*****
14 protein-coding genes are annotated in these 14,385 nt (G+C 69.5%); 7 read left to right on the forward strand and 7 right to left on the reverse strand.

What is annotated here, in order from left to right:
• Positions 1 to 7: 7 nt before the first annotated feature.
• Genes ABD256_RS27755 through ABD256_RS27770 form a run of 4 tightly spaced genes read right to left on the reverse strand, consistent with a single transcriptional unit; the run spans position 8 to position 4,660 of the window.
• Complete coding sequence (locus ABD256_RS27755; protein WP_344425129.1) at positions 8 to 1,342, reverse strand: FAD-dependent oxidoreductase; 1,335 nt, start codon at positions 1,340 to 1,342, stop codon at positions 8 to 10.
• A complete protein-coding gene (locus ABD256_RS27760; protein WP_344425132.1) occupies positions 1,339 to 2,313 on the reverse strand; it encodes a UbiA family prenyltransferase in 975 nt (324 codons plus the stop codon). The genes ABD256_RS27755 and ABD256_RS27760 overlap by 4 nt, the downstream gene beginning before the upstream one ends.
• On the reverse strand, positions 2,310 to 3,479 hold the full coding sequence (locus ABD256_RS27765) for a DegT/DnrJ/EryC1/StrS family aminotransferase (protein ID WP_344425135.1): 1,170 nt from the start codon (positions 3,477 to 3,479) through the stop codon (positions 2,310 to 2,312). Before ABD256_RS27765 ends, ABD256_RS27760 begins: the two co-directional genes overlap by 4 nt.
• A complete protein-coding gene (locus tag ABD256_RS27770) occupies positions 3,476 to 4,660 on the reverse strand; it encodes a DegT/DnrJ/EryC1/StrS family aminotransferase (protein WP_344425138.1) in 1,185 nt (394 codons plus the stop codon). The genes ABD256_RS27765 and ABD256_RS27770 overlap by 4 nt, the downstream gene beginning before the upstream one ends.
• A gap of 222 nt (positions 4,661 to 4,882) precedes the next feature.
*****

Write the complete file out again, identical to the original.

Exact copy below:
14 protein-coding genes are annotated in these 14,385 nt (G+C 69.5%); 7 read left to right on the forward strand and 7 right to left on the reverse strand.

What is annotated here, in order from left to right:
• Positions 1 to 7: 7 nt before the first annotated feature.
• Genes ABD256_RS27755 through ABD256_RS27770 form a run of 4 tightly spaced genes read right to left on the reverse strand, consistent with a single transcriptional unit; the run spans position 8 to position 4,660 of the window.
• Complete coding sequence (locus ABD256_RS27755; protein WP_344425129.1) at positions 8 to 1,342, reverse strand: FAD-dependent oxidoreductase; 1,335 nt, start codon at positions 1,340 to 1,342, stop codon at positions 8 to 10.
• A complete protein-coding gene (locus ABD256_RS27760; protein WP_344425132.1) occupies positions 1,339 to 2,313 on the reverse strand; it encodes a UbiA family prenyltransferase in 975 nt (324 codons plus the stop codon). The genes ABD256_RS27755 and ABD256_RS27760 overlap by 4 nt, the downstream gene beginning before the upstream one ends.
• On the reverse strand, positions 2,310 to 3,479 hold the full coding sequence (locus ABD256_RS27765) for a DegT/DnrJ/EryC1/StrS family aminotransferase (protein ID WP_344425135.1): 1,170 nt from the start codon (positions 3,477 to 3,479) through the stop codon (positions 2,310 to 2,312). Before ABD256_RS27765 ends, ABD256_RS27760 begins: the two co-directional genes overlap by 4 nt.
• A complete protein-coding gene (locus tag ABD256_RS27770) occupies positions 3,476 to 4,660 on the reverse strand; it encodes a DegT/DnrJ/EryC1/StrS family aminotransferase (protein WP_344425138.1) in 1,185 nt (394 codons plus the stop codon). The genes ABD256_RS27765 and ABD256_RS27770 overlap by 4 nt, the downstream gene beginning before the upstream one ends.
• A gap of 222 nt (positions 4,661 to 4,882) precedes the next feature.